Liv Tyler thinks she knows why she is always late. “It’s because I get so consumed,” she says as she meets me around the corner from her West Village brownstone, dressed in a smart black pantsuit and sandals, a delicate necklace glinting from her neck, the chain strung with tiny hearts.
“Every moment is interesting to me,” she continues, a bit breathless. “So just walking out of the house, I wind up speaking to everyone and asking how they are, and then before I know it . . .” She shrugs and screws up her nose comedically. “I’m not very good at putting on blinders. What’s going on over there? What’s over there? I get into everything.”
Tyler, 38, smiles and removes the elastic band she’s wearing on her finger like a ring, then wraps her long, dark hair into a messy topknot. She recently gave birth to her second son, Sailor, with Dave Gardner, a top sports manager who lives in London (her first child—Milo, 10—is from her marriage to musician Royston Langdon). But she shows no signs of fatigue or frump. Instead, she smiles and suggests a road trip to Red Hook, Brooklyn, to look at an old friend’s art gallery.
Her car, which she insists on driving herself, is freshly vacuumed, belying any trace of her hectic family life as a working mother of two, save the children’s CDs tucked into the door pockets. As she pulls onto the Manhattan Bridge—“Maybe I’ll put on my glasses so I can see and not kill us”—Tyler jokes that she is often teased about her vehicle, which by celebrity standards is dated and modest.
“I’m pretty smart about spending,” she says. “I’ve had this car for 10 years. Everybody makes fun of me, but I don’t need another car. I don’t even like new cars.”
Tyler prefers knobs to touch screens. She longs to engage fully in her world, using every sense. She fears that modernity is costing us intimacy and connection, not to mention style. “Can we talk about why are there 3,000 different kinds of taxis now? Why can’t we go back to the ’70s? I want those cool taxis back.”
Currently starring as Meg Abbott, a woman lost even to herself, in HBO’s drama The Leftovers, Tyler is most recognized for (1) playing the luminous elf maiden Arwen in the Lord of the Rings trilogy and (2) being the daughter of Aerosmith front man Steven Tyler, which she was misled about until age nine, having been told by her mother that her father was rocker Todd Rundgren. Suspecting deceit after meeting her look-alike half sister, Mia Tyler, backstage at an Aerosmith show, Tyler confronted her mother, model and singer Bebe Buell, who subsequently confessed to the secret. Remarkably, Tyler held no grudges, perhaps understanding even at that innocent age that hers was a unique family tree and that she would probably need to be the rooted adult in the mix.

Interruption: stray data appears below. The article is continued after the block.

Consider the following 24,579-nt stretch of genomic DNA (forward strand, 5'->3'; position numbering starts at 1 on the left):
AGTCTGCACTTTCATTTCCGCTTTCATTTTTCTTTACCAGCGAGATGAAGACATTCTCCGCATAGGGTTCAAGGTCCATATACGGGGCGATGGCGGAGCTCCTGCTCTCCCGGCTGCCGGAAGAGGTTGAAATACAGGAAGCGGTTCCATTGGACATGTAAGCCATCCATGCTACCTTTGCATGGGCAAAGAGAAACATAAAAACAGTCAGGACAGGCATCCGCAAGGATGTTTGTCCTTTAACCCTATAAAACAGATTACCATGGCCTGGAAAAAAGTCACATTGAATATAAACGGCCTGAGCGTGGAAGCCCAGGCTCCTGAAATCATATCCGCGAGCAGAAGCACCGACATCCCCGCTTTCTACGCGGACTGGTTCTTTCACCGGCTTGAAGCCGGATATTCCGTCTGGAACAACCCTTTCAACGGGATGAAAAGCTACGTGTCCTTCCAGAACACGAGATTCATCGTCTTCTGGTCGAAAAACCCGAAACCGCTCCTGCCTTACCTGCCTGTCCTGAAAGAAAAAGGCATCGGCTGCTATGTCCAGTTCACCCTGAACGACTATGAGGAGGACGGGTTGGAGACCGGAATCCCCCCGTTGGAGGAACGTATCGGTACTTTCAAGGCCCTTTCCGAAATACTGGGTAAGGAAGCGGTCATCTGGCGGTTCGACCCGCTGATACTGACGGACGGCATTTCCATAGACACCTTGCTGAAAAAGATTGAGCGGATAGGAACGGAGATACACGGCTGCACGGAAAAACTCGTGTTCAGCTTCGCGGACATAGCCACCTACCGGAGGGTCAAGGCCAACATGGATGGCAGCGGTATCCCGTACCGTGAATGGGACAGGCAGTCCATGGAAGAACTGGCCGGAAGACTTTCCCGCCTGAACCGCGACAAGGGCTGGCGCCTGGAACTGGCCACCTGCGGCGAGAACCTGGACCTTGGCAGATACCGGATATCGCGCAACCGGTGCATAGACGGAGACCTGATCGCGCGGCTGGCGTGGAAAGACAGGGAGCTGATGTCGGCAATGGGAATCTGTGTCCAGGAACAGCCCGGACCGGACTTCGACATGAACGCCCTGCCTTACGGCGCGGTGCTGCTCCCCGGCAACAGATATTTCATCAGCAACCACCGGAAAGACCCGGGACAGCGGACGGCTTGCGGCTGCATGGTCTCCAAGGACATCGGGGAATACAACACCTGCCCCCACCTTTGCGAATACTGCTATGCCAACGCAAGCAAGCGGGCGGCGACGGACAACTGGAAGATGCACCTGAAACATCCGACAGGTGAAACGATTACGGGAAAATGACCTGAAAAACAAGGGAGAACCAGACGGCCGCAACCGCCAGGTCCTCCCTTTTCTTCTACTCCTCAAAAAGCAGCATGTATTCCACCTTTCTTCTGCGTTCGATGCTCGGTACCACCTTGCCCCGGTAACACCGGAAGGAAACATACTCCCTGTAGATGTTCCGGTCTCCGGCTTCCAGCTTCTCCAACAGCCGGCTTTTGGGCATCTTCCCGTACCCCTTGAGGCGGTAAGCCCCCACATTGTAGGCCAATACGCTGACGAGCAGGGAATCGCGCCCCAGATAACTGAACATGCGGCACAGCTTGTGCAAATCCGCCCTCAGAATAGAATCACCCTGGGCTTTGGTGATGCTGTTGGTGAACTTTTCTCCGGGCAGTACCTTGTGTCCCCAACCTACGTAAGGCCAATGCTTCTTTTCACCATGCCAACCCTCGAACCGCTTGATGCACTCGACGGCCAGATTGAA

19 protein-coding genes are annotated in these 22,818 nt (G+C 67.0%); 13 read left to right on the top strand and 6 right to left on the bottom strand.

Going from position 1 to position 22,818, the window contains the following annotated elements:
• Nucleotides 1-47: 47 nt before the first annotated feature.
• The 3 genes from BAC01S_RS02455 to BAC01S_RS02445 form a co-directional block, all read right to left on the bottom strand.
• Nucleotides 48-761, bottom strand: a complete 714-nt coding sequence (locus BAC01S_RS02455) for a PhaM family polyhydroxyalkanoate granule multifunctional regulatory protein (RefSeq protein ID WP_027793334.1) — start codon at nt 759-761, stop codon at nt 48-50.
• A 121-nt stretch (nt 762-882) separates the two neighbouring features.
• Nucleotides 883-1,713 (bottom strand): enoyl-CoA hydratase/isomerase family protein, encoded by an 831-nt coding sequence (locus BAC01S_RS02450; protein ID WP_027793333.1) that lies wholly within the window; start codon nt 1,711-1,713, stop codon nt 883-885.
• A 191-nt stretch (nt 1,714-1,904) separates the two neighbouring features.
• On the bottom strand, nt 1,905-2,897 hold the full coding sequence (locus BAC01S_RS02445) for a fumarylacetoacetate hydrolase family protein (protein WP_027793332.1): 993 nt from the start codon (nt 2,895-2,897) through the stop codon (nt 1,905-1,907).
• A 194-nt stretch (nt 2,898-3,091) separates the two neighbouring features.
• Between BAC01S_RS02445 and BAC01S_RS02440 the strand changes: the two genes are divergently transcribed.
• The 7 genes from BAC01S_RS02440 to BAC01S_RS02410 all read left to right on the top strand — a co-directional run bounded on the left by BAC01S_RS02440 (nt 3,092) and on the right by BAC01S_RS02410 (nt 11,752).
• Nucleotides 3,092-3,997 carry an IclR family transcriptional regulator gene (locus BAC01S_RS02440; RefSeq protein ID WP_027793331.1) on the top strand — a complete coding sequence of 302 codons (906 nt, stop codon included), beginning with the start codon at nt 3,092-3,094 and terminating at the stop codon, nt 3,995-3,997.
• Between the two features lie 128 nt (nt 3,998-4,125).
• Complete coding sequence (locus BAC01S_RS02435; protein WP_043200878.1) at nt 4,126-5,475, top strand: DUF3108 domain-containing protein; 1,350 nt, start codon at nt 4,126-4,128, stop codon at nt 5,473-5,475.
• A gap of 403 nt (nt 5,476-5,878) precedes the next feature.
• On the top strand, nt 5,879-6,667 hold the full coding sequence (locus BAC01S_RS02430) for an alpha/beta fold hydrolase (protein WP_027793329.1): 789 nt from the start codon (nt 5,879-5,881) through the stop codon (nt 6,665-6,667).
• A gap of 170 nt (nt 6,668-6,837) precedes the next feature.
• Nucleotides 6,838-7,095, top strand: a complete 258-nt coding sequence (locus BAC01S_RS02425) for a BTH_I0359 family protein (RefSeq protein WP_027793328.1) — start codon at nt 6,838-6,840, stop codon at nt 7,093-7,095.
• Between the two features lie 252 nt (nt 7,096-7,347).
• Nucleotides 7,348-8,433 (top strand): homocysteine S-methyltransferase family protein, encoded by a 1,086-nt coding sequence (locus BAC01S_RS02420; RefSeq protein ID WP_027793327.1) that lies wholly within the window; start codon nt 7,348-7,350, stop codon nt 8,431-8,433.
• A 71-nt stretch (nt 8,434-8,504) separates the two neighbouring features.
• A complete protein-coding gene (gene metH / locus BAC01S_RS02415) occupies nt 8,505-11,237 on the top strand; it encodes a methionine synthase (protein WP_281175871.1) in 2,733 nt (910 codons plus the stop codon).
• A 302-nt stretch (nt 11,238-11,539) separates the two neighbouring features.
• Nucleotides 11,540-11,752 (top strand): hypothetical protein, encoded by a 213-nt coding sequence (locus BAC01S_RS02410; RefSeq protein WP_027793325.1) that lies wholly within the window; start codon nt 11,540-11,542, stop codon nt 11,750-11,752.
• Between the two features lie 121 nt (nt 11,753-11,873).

“I used to take care of everything,” Tyler says of her innate maternal instincts. “I can even remember being six years old and putting my cat, Little Man, to bed with a blanket over him before I went to sleep.”
Tyler acknowledges, with no trace of bitterness, that she has financially supported her mother and herself since she was 13 years old, the age at which she gained traction as a model and actress. “I bought my brownstone when I was only 23,” she says, “which is the smartest thing I’ve ever done.
“During my upbringing, I saw glimpses of so many different ways of living,” Tyler continues—a magnanimous way of saying that when her mother traveled with her band, Tyler would split her time between an aunt and uncle in Portland, Maine, and her maternal grandmother in Washington, D.C. “My aunt and my uncle are still together and still have the house that I lived in with them. So I had that example. And then I had my mom and my dad, and that was definitely more eccentric.”